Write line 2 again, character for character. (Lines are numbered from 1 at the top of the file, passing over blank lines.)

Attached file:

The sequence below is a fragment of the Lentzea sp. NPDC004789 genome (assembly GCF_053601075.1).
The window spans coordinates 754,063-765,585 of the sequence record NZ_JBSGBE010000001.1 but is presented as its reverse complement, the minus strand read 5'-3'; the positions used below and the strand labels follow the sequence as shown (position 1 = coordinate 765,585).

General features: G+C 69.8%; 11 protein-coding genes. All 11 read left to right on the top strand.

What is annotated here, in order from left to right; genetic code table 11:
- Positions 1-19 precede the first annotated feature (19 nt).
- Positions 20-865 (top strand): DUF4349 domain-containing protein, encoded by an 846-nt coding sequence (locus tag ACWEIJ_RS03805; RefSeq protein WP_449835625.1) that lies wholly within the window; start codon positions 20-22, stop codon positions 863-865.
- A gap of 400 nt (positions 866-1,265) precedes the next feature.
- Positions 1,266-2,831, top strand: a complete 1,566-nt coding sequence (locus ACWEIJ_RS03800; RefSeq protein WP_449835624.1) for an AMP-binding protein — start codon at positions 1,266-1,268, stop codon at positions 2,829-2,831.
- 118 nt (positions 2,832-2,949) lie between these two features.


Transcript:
The window spans coordinates 754,063-765,585 of the sequence record NZ_JBSGBE010000001.1 but is presented as its reverse complement, the minus strand read 5'-3'; the positions used below and the strand labels follow the sequence as shown (position 1 = coordinate 765,585).